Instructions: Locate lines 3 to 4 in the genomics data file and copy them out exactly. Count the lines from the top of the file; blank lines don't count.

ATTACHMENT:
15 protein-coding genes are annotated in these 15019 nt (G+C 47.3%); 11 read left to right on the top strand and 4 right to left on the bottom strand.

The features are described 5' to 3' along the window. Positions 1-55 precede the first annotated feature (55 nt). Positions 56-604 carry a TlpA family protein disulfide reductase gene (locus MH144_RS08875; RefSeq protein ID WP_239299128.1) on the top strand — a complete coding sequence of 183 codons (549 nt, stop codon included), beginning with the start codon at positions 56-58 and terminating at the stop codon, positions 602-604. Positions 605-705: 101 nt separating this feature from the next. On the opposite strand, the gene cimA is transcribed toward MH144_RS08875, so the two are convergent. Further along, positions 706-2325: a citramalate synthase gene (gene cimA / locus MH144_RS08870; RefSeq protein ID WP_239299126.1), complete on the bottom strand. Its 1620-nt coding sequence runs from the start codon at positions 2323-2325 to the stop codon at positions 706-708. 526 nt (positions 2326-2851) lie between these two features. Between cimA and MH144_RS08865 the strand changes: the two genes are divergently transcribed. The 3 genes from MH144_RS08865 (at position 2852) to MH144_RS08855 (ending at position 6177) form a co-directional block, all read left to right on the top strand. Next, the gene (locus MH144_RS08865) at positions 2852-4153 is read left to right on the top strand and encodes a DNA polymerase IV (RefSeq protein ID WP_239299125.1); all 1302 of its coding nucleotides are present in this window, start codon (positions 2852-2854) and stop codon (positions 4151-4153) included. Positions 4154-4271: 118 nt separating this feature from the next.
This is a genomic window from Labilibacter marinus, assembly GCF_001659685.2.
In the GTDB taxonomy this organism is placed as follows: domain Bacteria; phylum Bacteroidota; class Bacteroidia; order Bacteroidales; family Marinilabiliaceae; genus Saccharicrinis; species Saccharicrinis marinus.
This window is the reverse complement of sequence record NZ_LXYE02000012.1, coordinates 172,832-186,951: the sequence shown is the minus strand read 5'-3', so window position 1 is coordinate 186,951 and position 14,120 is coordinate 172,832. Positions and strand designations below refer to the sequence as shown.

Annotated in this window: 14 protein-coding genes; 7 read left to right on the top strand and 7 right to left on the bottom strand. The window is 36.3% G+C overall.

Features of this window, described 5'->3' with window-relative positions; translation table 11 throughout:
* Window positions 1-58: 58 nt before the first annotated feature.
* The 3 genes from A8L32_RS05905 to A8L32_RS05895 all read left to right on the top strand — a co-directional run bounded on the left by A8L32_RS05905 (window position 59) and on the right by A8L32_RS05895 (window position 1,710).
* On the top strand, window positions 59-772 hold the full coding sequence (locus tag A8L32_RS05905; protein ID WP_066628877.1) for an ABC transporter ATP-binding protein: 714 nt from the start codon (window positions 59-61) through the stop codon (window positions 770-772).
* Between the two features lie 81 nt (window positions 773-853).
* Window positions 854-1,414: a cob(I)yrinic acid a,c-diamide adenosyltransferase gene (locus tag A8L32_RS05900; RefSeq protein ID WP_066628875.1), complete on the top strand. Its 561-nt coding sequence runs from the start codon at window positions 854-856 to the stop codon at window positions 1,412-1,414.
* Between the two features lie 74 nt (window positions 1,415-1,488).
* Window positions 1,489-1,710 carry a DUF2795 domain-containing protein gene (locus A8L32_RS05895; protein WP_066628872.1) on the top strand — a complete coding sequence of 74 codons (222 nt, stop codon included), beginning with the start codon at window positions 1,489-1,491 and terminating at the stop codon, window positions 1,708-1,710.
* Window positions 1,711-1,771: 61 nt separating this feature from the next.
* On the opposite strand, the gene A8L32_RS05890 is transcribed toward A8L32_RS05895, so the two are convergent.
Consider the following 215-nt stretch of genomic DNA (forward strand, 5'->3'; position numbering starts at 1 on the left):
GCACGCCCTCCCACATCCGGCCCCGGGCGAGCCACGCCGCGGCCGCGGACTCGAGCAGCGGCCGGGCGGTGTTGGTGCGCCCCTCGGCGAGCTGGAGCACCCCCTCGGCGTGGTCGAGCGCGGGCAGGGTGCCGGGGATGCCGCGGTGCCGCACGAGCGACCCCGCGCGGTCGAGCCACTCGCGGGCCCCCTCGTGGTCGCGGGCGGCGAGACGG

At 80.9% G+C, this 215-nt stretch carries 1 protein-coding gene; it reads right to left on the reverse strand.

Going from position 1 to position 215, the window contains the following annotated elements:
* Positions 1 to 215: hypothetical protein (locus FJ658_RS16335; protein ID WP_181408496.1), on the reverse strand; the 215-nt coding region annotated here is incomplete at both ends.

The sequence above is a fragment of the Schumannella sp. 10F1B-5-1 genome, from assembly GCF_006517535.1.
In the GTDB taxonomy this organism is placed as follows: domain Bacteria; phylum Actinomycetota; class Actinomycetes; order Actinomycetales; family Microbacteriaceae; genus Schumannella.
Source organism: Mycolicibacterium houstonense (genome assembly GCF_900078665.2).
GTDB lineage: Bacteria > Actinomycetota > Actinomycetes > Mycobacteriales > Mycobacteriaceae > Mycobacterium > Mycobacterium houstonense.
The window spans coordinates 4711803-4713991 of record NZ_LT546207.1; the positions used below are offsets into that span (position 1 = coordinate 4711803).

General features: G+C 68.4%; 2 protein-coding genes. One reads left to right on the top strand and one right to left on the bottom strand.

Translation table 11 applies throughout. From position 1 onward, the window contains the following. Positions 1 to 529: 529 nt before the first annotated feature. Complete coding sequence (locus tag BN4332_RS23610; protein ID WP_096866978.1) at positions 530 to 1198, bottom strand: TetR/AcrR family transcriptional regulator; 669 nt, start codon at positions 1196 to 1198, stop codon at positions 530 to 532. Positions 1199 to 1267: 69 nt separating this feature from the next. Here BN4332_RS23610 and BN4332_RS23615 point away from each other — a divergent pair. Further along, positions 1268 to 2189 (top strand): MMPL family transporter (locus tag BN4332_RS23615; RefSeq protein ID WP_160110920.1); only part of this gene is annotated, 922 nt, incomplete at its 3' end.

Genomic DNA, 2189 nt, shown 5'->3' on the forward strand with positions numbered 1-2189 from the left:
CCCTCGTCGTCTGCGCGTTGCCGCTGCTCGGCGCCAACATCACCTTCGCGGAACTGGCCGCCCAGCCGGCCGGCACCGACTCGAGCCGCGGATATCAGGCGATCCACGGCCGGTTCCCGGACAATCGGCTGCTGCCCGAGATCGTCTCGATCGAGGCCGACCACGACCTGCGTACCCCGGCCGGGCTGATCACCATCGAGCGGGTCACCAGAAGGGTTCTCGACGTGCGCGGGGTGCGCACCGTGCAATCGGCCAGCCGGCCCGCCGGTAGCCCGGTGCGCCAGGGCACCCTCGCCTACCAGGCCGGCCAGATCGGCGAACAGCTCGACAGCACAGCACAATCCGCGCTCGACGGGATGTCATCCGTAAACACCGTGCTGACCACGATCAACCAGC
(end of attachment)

This is a genomic window from Labilibacter marinus, assembly GCF_001659685.2.
In the GTDB taxonomy this organism is placed as follows: domain Bacteria; phylum Bacteroidota; class Bacteroidia; order Bacteroidales; family Marinilabiliaceae; genus Saccharicrinis; species Saccharicrinis marinus.